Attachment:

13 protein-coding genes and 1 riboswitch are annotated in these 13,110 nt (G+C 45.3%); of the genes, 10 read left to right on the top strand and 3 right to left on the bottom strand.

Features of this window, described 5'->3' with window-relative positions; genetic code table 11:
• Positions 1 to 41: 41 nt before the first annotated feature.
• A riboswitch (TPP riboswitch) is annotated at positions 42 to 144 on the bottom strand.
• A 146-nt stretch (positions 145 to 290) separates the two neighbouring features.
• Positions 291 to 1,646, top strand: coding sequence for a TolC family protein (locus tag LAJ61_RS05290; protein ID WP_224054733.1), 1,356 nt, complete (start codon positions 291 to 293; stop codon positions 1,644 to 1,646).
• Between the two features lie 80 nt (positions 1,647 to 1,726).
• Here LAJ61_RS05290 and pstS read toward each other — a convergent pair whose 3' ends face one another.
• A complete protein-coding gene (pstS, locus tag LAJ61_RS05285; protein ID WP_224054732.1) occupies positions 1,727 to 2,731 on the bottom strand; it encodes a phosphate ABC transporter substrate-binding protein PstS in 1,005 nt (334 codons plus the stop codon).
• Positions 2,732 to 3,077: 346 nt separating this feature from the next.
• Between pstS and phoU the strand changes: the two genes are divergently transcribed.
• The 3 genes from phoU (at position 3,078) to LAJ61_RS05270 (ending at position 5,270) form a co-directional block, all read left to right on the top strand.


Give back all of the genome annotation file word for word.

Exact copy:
13 protein-coding genes and 1 riboswitch are annotated in these 13,110 nt (G+C 45.3%); of the genes, 10 read left to right on the top strand and 3 right to left on the bottom strand.

Features of this window, described 5'->3' with window-relative positions; genetic code table 11:
• Positions 1 to 41: 41 nt before the first annotated feature.
• A riboswitch (TPP riboswitch) is annotated at positions 42 to 144 on the bottom strand.
• A 146-nt stretch (positions 145 to 290) separates the two neighbouring features.
• Positions 291 to 1,646, top strand: coding sequence for a TolC family protein (locus tag LAJ61_RS05290; protein ID WP_224054733.1), 1,356 nt, complete (start codon positions 291 to 293; stop codon positions 1,644 to 1,646).
• Between the two features lie 80 nt (positions 1,647 to 1,726).
• Here LAJ61_RS05290 and pstS read toward each other — a convergent pair whose 3' ends face one another.
• A complete protein-coding gene (pstS, locus tag LAJ61_RS05285; protein ID WP_224054732.1) occupies positions 1,727 to 2,731 on the bottom strand; it encodes a phosphate ABC transporter substrate-binding protein PstS in 1,005 nt (334 codons plus the stop codon).
• Positions 2,732 to 3,077: 346 nt separating this feature from the next.
• Between pstS and phoU the strand changes: the two genes are divergently transcribed.
• The 3 genes from phoU (at position 3,078) to LAJ61_RS05270 (ending at position 5,270) form a co-directional block, all read left to right on the top strand.